No charters in Washington state

Washington state’s charter school initiative was clobbered at the polls; state voters also rejected a tax hike to raise more money for state schools. Stefan Sharkansky is happy voters retained the state superintendent, who survived a union attack.

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Comments

  1. It’s disappointing to me to see the Charter School initiative in Washington go down to defeat. Most of us on this page know the benefits of charter schools, so I won’t bother rehashing the arguments in support of them. What surprises me time and time again is how little criticism the NEA and their state counterparts get for their destructive policies toward schools. Why would anyone oppose school choice? The NEA is simply about money and power. It is within their rights to do what they do, it is just hard for me to believe that we as a society let them get away with it.

    Regarding the linked article, there is a passage from the Washington newspaper lamenting the lack of “early start options” for pre-school children. I have an idea for an “early start” on education. How about parents putting in some time teaching their kids. My kids aren’t geniuses, but I guarantee that all three of them will be able to read at a 1st grade level by the time they enter kindergarten. It is simply a matter of spending some time everyday teaching them to read.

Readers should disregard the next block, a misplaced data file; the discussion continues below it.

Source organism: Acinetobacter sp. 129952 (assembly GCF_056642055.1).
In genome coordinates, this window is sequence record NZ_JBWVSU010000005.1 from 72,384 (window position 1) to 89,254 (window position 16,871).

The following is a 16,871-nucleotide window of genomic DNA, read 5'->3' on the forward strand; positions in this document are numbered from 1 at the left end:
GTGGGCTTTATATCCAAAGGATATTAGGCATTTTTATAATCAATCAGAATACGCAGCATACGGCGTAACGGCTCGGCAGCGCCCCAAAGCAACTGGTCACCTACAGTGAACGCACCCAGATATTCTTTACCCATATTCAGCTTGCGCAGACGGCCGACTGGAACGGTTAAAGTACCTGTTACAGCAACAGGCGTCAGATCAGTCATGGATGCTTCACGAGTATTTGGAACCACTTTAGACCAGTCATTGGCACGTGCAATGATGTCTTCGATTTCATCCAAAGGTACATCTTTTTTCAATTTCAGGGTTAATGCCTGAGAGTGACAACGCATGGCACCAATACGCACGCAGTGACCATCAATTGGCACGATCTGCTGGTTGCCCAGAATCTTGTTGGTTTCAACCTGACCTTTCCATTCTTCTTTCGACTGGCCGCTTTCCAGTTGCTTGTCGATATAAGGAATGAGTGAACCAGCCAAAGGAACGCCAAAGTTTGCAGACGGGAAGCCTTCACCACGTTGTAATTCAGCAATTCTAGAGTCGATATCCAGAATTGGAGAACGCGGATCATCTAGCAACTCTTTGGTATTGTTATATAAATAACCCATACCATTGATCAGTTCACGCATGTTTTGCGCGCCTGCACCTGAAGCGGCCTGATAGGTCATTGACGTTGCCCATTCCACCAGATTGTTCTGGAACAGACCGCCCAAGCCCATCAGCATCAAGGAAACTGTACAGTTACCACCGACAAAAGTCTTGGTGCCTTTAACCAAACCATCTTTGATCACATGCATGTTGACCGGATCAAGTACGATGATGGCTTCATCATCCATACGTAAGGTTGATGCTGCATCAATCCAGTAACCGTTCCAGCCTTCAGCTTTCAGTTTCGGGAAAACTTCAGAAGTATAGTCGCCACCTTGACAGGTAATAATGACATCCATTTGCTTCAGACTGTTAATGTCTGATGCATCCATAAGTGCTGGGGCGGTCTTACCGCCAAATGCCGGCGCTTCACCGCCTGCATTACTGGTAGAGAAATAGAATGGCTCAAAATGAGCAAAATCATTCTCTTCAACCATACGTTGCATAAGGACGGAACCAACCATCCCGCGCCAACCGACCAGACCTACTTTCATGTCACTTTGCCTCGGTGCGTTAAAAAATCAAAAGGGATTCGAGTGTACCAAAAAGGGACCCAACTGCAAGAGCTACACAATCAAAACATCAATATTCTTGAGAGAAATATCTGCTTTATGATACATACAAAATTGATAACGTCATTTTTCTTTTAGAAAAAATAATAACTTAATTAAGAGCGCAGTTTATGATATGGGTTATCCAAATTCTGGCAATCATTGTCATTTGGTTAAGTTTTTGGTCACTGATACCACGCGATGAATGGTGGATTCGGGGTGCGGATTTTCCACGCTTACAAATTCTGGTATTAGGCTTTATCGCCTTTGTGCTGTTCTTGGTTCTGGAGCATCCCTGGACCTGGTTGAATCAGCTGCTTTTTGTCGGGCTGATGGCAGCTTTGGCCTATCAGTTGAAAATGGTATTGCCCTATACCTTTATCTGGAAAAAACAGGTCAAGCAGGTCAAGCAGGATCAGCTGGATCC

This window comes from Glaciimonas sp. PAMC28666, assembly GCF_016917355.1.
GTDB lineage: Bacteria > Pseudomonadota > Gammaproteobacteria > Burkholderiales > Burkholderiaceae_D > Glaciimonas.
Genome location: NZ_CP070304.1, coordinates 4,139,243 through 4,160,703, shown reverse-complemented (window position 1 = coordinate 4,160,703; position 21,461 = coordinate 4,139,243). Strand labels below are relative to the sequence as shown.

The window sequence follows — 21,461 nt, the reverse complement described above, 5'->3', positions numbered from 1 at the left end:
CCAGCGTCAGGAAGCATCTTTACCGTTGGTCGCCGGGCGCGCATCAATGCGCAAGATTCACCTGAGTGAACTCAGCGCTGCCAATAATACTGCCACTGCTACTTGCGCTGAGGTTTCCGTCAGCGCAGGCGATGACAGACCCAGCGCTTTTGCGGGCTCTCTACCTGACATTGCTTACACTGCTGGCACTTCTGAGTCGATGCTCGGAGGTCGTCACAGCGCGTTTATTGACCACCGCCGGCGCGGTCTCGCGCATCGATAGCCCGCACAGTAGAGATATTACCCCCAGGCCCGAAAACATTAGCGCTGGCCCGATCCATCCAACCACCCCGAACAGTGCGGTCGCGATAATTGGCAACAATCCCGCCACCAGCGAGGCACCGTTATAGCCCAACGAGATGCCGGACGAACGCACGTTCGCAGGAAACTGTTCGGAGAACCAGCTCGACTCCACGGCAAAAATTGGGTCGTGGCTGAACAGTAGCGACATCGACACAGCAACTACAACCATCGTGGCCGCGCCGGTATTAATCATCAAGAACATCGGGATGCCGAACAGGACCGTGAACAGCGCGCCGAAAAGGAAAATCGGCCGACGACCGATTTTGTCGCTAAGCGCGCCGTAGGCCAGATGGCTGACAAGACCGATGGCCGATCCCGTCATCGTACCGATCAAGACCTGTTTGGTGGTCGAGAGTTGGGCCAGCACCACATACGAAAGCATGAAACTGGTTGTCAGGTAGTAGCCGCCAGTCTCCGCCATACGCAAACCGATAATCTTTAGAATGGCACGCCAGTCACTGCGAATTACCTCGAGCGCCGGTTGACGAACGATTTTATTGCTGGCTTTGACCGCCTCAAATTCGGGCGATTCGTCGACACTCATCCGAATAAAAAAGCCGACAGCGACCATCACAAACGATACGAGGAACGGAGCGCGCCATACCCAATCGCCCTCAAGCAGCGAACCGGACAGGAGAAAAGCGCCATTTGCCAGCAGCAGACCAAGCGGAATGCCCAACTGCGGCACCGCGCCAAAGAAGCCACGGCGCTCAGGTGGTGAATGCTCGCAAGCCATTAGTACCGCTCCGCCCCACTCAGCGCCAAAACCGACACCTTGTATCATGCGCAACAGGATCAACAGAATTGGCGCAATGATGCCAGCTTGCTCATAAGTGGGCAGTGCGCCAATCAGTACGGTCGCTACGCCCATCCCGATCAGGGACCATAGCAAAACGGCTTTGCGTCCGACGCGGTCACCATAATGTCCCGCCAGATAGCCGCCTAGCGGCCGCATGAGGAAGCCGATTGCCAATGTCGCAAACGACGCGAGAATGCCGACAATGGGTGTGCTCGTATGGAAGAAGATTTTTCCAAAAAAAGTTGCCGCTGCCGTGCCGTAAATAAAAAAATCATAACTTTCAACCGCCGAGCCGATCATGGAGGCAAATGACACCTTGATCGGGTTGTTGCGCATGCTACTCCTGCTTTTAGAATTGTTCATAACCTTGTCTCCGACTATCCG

Why can’t everyone do this? I understand that some kids grow up in environments with no educational values, and that we need to give them a fair chance at an education. However, the solution isn’t a government run program. This problem will be solved with community activism supported by caring volunteers.

  2. There’s an ebb and flow to politics. It’s unfortunate that the charter law lost in Washington but anything that looks like a new, government program has an uphill fight. The assumption is of more taxes and more government.

    Once the understanding of charters becomes more widespread it’ll be tougher to defeat them. As charters inevitably creep into the news from other states, they’ll lose their patina of novelty and the misrepresentations of the NEA will look more and more like the charicatures they are.

    Ultimately, the higher profile that the NEA has to project to fight charters will undermine their credibility more quickly then if they took a more conciliatory stance. On the other hand, then they’d be cutting their own throats with the membership. Scylla and Charybdis.

  3. Nicely put, Allen. I still wonder how the NEA has such a high percentage of membership amongst the teachers. Are all teachers leftists, or are they just going with the flow? My teacher certification courses were definately laced with a left-wing agenda, and perhaps that is enough to influence new teachers. In addition, my wife faced a lot of pressure to join the teachers union when she worked at a middle school in my local area.

    The NEA is unabashedly (sp?) liberal, and its popularity still mystifies me.

  4. Thanks Steve.